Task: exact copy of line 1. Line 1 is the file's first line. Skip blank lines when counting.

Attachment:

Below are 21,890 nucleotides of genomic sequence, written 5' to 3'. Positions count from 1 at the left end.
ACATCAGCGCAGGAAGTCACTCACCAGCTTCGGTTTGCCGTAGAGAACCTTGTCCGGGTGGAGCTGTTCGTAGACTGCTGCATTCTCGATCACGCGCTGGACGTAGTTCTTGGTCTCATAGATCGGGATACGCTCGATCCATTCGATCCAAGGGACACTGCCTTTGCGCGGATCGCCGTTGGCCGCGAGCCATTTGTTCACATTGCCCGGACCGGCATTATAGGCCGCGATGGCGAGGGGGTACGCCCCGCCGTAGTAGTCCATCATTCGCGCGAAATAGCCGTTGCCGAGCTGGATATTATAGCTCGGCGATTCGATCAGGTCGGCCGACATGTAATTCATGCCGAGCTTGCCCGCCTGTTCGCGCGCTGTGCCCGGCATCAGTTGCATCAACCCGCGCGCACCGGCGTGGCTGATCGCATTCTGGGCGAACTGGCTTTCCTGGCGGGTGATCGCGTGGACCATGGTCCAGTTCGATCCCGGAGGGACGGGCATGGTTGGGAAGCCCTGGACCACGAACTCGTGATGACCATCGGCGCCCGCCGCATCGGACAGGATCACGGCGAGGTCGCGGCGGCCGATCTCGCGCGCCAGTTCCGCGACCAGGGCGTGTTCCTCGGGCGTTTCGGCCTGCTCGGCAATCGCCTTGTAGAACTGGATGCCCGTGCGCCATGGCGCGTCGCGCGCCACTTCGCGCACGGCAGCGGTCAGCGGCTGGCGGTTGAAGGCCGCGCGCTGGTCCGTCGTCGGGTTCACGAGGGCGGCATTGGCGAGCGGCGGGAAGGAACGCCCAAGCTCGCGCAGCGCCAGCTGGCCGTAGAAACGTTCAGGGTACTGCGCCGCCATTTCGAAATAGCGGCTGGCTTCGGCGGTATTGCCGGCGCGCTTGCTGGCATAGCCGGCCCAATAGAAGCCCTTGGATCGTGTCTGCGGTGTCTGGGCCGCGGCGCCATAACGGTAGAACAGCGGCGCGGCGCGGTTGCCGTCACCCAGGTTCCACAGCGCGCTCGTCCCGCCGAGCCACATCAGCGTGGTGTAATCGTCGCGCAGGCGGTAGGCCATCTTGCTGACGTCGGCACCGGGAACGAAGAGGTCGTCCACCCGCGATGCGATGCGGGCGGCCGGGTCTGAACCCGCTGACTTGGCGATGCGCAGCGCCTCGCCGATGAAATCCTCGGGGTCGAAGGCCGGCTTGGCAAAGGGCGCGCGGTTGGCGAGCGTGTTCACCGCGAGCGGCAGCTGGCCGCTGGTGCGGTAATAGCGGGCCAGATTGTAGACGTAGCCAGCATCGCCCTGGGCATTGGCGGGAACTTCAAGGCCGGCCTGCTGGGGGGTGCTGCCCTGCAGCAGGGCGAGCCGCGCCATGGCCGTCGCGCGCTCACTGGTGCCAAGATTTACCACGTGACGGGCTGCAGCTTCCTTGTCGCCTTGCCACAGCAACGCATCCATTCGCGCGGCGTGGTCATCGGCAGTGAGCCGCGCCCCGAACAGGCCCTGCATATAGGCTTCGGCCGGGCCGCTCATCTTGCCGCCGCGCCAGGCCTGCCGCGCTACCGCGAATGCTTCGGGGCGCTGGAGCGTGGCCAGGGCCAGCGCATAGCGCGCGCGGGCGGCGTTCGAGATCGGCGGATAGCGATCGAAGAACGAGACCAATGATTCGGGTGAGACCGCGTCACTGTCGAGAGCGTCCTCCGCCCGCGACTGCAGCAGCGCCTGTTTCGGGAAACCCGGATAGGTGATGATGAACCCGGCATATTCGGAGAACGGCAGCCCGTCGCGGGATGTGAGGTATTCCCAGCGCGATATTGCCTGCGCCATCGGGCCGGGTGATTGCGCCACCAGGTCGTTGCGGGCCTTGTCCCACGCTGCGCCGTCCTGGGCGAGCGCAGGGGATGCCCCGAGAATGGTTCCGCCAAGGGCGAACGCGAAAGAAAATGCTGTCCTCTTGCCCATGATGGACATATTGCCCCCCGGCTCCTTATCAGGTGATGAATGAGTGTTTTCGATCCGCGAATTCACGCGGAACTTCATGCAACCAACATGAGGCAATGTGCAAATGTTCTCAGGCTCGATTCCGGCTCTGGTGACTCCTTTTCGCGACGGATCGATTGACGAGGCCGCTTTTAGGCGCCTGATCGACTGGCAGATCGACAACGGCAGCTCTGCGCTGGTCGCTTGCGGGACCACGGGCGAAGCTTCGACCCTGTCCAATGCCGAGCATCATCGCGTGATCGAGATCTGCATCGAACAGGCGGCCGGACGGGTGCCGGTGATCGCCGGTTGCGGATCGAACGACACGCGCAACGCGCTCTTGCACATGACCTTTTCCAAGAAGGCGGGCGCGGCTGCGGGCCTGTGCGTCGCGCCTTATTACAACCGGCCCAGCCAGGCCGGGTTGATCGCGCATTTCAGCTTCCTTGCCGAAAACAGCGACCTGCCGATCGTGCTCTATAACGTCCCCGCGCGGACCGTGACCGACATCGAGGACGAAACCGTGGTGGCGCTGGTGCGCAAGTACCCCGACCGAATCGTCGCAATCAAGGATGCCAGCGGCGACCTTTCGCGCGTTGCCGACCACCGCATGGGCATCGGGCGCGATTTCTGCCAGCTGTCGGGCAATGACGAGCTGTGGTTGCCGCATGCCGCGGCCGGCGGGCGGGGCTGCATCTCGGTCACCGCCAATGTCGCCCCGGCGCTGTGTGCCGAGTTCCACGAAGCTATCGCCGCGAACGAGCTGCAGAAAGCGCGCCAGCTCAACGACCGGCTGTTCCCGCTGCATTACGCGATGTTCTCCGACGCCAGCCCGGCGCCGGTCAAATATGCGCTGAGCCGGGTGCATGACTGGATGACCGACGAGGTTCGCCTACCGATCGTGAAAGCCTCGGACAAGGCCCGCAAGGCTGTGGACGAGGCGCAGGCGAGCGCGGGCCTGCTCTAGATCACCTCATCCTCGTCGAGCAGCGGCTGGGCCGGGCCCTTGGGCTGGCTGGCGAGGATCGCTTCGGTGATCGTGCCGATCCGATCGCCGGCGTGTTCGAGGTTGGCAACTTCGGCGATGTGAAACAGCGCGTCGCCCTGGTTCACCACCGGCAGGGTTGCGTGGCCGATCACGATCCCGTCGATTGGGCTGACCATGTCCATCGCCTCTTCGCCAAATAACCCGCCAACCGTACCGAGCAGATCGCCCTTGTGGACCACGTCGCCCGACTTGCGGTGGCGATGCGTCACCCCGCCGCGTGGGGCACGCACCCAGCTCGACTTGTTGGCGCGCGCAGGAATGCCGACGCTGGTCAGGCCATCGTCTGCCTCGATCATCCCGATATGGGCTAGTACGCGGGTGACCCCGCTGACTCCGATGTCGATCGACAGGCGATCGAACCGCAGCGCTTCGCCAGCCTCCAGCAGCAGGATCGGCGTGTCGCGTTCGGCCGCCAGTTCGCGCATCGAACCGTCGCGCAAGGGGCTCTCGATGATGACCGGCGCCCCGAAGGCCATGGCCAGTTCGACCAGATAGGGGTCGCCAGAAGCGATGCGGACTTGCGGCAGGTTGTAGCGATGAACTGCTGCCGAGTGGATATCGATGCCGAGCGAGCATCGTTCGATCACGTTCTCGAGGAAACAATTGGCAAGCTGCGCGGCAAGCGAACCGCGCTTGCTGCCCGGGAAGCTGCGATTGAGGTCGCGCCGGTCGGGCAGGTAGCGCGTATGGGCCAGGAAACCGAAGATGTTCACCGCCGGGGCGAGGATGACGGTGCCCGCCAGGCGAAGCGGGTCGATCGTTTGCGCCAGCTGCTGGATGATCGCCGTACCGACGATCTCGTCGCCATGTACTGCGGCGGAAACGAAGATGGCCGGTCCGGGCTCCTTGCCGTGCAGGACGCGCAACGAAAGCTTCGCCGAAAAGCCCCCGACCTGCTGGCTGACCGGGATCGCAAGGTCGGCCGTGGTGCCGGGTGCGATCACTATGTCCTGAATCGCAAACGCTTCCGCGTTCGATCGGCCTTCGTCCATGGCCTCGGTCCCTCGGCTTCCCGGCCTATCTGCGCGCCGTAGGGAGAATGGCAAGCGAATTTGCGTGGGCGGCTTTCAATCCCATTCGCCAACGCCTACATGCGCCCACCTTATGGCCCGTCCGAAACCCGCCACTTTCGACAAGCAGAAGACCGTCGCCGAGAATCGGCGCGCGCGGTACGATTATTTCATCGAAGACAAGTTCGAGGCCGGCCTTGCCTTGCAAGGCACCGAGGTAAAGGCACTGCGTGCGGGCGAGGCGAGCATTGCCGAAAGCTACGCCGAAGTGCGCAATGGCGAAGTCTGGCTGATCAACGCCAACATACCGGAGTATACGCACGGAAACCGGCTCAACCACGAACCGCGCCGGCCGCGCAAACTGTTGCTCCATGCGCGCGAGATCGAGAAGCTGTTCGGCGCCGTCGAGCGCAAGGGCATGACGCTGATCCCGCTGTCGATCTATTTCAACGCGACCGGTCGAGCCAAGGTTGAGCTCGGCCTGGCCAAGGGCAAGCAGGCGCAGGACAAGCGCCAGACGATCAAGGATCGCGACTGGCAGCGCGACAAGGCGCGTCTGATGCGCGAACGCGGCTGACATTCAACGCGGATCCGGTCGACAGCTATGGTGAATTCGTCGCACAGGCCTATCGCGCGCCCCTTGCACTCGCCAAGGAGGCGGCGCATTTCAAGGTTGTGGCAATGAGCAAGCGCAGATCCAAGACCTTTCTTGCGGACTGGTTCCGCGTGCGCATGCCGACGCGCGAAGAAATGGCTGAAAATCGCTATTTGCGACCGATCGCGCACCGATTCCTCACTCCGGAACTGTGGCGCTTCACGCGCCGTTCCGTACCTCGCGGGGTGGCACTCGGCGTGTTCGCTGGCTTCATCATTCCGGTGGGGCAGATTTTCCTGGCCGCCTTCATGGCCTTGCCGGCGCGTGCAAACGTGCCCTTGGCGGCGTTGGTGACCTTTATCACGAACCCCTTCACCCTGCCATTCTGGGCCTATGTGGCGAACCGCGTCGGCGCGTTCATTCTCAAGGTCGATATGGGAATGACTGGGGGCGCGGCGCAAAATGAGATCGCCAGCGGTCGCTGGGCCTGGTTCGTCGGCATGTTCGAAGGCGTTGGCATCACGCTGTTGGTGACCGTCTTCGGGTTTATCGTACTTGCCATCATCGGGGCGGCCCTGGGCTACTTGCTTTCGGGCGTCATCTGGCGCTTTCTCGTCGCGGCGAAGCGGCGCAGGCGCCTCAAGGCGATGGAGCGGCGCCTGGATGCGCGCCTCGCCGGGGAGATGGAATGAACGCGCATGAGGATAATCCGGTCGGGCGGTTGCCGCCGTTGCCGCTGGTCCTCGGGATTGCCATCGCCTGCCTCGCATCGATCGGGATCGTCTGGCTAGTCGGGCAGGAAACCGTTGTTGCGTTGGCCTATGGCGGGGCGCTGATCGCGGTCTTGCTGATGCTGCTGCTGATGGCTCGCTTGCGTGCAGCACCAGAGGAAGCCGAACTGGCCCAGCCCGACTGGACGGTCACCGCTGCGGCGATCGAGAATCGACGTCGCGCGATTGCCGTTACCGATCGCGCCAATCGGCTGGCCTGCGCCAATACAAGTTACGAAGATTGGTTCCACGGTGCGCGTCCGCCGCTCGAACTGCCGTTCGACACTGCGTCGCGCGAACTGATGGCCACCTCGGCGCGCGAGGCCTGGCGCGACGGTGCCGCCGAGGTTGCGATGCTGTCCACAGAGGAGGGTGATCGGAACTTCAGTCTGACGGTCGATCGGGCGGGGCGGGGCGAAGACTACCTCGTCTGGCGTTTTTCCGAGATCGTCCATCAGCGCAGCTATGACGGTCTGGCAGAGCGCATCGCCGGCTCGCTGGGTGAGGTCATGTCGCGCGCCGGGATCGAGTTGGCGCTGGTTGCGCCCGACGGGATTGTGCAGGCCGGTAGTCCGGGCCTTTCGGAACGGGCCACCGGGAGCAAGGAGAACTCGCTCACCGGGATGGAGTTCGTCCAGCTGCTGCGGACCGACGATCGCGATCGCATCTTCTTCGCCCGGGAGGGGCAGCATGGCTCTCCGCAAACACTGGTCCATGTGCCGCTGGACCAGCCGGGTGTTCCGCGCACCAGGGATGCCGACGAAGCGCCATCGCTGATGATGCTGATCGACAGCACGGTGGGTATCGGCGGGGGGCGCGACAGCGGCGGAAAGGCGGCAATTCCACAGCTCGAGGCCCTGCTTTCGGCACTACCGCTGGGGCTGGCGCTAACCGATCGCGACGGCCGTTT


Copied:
Below are 21,890 nucleotides of genomic sequence, written 5' to 3'. Positions count from 1 at the left end.